Social housing sinks as HCA cuts bite
Architects working on social housing projects have been savaged by government cuts, as starts on site are down 40 per cent on this time last year
Hundreds of schemes are on hold as the Homes and Communities Agency (HCA) struggles with budget cuts of £230 million.
Construction industry tracker Glenigan said the total value of social-housing schemes starting on site in the second quarter of this year has dropped by 40 per cent in a year. Private housing projects were down two per cent and retail was down 23 per cent.
Allan Wilen, Glenigan’s economics director, said: ‘Private housing had previously been a source of optimism, as returning private-sector confidence encouraged developers to invest in new work. However, this dip in project starts highlights the fragility of the recovery.’
Keith Johns, managing director at social-housing specialist Johns Practice, said workload at his 15-strong firm had fallen below Glenigan’s estimates.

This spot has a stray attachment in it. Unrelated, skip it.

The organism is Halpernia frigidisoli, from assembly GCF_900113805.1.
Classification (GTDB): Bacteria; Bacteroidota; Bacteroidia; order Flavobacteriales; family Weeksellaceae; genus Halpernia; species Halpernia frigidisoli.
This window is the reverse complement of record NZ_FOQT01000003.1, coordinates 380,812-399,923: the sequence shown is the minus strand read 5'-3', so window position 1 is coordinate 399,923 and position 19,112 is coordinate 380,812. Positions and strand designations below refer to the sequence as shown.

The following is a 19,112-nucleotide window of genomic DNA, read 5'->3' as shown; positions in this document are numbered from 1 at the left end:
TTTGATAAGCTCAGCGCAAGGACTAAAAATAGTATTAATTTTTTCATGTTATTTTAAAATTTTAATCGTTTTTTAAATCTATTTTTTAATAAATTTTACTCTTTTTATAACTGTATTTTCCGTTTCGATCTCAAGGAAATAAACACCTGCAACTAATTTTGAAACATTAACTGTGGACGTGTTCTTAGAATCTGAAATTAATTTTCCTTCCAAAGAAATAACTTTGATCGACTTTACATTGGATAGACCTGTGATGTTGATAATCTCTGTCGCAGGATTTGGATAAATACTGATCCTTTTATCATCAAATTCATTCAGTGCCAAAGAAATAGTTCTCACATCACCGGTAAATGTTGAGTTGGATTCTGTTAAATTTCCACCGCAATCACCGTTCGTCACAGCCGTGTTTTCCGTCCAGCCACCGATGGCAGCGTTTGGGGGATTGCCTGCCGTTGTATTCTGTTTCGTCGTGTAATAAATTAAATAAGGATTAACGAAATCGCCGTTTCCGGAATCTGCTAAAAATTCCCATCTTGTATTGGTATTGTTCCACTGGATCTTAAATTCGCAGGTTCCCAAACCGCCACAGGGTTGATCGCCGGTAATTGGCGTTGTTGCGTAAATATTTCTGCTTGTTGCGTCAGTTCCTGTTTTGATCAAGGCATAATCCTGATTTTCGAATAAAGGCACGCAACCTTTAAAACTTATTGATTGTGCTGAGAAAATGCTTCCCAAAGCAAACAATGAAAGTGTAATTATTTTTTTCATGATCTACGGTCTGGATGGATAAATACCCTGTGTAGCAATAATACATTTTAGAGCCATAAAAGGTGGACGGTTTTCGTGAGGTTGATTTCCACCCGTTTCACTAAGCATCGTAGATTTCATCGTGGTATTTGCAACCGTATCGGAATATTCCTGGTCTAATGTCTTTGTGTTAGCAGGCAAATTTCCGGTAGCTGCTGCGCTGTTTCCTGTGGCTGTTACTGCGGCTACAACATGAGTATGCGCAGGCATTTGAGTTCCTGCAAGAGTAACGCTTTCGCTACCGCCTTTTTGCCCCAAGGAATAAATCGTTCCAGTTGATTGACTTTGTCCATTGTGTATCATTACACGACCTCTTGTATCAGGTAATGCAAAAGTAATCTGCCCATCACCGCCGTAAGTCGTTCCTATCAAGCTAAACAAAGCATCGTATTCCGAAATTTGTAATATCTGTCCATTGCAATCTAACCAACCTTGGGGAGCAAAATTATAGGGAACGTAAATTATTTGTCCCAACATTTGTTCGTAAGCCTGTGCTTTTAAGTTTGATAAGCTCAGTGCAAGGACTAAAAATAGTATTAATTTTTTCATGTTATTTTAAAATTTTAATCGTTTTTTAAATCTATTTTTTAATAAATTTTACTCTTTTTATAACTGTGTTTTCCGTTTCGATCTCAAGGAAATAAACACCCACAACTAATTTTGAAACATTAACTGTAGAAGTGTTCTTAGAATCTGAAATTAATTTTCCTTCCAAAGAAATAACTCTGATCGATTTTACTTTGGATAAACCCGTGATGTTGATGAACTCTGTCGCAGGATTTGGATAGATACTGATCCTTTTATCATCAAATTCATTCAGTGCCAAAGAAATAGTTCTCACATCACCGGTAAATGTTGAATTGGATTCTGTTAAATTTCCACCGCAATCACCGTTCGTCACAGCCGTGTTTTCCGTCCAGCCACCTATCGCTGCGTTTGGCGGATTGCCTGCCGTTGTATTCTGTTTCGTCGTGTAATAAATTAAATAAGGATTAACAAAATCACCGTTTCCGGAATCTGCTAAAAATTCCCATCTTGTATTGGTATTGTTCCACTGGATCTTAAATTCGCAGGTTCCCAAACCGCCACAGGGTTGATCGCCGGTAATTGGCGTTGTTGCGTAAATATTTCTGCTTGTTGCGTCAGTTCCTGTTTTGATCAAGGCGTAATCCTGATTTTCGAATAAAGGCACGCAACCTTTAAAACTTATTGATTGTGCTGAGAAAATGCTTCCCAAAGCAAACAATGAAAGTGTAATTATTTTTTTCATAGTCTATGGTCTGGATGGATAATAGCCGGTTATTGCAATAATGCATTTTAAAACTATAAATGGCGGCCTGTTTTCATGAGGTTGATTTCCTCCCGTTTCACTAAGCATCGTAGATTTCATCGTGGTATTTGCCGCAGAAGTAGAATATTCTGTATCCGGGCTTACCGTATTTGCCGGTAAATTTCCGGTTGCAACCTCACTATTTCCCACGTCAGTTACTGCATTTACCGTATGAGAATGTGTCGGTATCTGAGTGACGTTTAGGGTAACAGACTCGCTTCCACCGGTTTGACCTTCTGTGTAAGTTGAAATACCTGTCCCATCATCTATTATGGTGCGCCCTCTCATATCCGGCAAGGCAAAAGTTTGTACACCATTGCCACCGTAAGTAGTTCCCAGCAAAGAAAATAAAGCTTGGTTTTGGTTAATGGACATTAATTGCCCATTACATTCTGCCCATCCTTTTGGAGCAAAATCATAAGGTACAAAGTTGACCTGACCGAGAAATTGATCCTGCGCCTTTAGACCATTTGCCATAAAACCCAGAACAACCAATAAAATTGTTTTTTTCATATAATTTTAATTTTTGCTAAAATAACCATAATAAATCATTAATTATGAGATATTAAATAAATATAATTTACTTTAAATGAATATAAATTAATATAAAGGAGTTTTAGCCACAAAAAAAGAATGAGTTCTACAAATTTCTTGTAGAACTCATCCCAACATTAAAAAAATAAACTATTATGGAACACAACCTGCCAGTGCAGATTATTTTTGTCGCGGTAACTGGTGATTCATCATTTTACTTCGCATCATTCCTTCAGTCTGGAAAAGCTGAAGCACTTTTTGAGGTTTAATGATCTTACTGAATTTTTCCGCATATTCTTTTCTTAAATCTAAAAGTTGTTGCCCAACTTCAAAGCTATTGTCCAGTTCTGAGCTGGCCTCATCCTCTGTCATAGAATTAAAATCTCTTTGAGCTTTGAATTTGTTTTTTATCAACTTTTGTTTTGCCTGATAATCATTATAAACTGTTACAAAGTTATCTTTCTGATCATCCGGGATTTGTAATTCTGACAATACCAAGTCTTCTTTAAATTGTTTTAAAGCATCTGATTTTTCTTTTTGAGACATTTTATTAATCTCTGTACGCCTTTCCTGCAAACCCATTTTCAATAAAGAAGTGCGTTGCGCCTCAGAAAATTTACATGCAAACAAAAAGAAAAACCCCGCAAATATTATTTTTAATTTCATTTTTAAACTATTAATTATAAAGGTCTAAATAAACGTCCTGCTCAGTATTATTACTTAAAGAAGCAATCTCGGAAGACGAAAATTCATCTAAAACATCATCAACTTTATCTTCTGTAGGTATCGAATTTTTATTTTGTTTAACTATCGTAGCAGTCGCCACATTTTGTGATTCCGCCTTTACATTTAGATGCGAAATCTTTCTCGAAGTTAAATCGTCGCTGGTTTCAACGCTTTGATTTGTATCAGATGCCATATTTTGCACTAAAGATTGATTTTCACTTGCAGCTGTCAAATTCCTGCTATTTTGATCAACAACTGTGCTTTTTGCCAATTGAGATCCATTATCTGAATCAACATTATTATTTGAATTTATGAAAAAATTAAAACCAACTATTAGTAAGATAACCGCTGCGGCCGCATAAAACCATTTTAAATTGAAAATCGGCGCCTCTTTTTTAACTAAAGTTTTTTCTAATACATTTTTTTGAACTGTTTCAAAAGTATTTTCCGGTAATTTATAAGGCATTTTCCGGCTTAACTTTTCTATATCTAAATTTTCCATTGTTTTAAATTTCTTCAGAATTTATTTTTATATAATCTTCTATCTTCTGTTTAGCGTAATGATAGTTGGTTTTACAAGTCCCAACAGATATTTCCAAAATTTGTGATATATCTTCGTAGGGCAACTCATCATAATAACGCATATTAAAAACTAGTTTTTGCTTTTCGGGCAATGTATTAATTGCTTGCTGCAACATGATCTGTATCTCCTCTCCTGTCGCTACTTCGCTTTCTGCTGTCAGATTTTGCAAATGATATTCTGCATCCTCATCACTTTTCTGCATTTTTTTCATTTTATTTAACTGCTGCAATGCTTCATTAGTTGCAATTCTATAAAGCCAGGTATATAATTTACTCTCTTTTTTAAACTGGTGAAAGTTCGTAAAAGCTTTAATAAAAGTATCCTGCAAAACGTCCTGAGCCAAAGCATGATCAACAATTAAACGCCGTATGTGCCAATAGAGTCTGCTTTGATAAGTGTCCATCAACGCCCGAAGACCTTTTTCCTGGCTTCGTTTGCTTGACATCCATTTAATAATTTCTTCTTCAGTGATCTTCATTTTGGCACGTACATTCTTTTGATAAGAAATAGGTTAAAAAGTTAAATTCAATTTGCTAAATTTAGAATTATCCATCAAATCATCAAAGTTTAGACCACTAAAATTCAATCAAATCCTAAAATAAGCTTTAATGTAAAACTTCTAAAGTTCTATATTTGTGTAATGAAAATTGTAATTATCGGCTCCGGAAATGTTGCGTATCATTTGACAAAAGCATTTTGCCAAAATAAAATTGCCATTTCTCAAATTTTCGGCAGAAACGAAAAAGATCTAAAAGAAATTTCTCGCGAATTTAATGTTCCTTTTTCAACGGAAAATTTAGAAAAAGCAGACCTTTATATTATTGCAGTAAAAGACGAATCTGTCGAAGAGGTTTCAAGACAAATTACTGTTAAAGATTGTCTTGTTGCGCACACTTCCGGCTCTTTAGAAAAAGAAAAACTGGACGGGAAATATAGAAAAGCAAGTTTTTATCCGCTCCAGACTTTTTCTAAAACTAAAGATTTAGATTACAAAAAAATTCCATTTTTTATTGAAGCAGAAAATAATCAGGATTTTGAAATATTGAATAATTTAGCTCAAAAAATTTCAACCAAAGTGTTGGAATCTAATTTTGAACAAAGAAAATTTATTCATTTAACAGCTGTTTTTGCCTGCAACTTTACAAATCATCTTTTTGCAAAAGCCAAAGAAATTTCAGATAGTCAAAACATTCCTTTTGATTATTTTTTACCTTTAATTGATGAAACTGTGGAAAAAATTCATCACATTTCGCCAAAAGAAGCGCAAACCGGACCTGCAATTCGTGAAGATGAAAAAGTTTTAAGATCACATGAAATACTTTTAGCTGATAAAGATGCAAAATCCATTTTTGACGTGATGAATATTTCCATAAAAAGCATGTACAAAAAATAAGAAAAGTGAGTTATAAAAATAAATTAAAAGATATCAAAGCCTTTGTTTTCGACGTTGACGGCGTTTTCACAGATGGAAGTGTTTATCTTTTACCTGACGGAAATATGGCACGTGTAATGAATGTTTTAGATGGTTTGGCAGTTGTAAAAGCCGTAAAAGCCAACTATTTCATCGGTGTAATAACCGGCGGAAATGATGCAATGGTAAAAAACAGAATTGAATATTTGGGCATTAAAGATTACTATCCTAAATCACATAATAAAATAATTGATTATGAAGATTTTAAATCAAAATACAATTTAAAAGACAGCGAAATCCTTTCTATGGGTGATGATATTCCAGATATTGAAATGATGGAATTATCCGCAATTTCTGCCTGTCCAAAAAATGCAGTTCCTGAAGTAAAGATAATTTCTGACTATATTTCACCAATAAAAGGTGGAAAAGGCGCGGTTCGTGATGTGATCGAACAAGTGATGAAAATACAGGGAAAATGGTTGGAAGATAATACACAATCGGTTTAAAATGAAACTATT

He said: ‘There’s certainly a drop-off in starts on site and in new inquiries. We have a lot
of schemes in the pipeline but they’re not moving.’
Ben Derbyshire, managing director at housebuilding giant HTA Architects, said: ‘If things do pick up, it won’t be because things are moving in the housing association sector, where “the money has all gone”.’
Housing associations, which previously kept housebuilders afloat, are now shying away from new schemes because they are unsure of the projects the HCA will be able to fund.
Even so, Chris Warwick of Cheshire-based PWL Architects said he has seen an upsurge in affordable housing work for developers in the North West.
He laid off staff in 2008 when private housing crashed, but today said affordable housing was ‘one of our strategies for survival’.
Ian McHugh, associate director of Manchester-based Triangle said: ‘Since the election we have seen a sharp drop in social housing clients’ confidence to progress with projects. Projects without full funding approval have been put on hold due to what has been characterised as a ‘black hole’ of information from the HCA. The view seems to be that not much more will be known until at least the October spending review and not very much will be moving in the meantime.
‘The reduction in cuts announced last week is welcome but until the HCA announces where the axe will fall, there will be this deadly paralysis in the industry’s decision making processes which makes business planning very difficult.